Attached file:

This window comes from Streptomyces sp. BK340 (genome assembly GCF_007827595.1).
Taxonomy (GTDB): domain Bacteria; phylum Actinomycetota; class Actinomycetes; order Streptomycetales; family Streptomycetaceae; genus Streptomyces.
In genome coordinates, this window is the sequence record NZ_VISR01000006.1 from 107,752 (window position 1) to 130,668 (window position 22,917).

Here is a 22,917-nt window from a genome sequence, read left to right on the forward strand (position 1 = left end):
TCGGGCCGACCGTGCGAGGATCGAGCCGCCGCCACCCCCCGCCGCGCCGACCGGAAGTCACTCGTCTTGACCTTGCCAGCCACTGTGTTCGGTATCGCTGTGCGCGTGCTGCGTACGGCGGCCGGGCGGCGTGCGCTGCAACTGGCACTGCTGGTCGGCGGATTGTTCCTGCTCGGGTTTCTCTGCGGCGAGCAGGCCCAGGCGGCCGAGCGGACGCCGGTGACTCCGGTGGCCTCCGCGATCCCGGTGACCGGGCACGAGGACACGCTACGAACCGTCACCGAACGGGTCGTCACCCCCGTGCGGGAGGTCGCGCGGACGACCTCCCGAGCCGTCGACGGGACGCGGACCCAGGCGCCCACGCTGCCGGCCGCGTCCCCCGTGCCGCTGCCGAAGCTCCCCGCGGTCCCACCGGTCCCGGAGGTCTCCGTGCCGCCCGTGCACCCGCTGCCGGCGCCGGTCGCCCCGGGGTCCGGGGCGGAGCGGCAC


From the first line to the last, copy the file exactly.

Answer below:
This window comes from Streptomyces sp. BK340 (genome assembly GCF_007827595.1).
Taxonomy (GTDB): domain Bacteria; phylum Actinomycetota; class Actinomycetes; order Streptomycetales; family Streptomycetaceae; genus Streptomyces.
In genome coordinates, this window is the sequence record NZ_VISR01000006.1 from 107,752 (window position 1) to 130,668 (window position 22,917).

Here is a 22,917-nt window from a genome sequence, read left to right on the forward strand (position 1 = left end):
TCGGGCCGACCGTGCGAGGATCGAGCCGCCGCCACCCCCCGCCGCGCCGACCGGAAGTCACTCGTCTTGACCTTGCCAGCCACTGTGTTCGGTATCGCTGTGCGCGTGCTGCGTACGGCGGCCGGGCGGCGTGCGCTGCAACTGGCACTGCTGGTCGGCGGATTGTTCCTGCTCGGGTTTCTCTGCGGCGAGCAGGCCCAGGCGGCCGAGCGGACGCCGGTGACTCCGGTGGCCTCCGCGATCCCGGTGACCGGGCACGAGGACACGCTACGAACCGTCACCGAACGGGTCGTCACCCCCGTGCGGGAGGTCGCGCGGACGACCTCCCGAGCCGTCGACGGGACGCGGACCCAGGCGCCCACGCTGCCGGCCGCGTCCCCCGTGCCGCTGCCGAAGCTCCCCGCGGTCCCACCGGTCCCGGAGGTCTCCGTGCCGCCCGTGCACCCGCTGCCGGCGCCGGTCGCCCCGGGGTCCGGGGCGGAGCGGCAC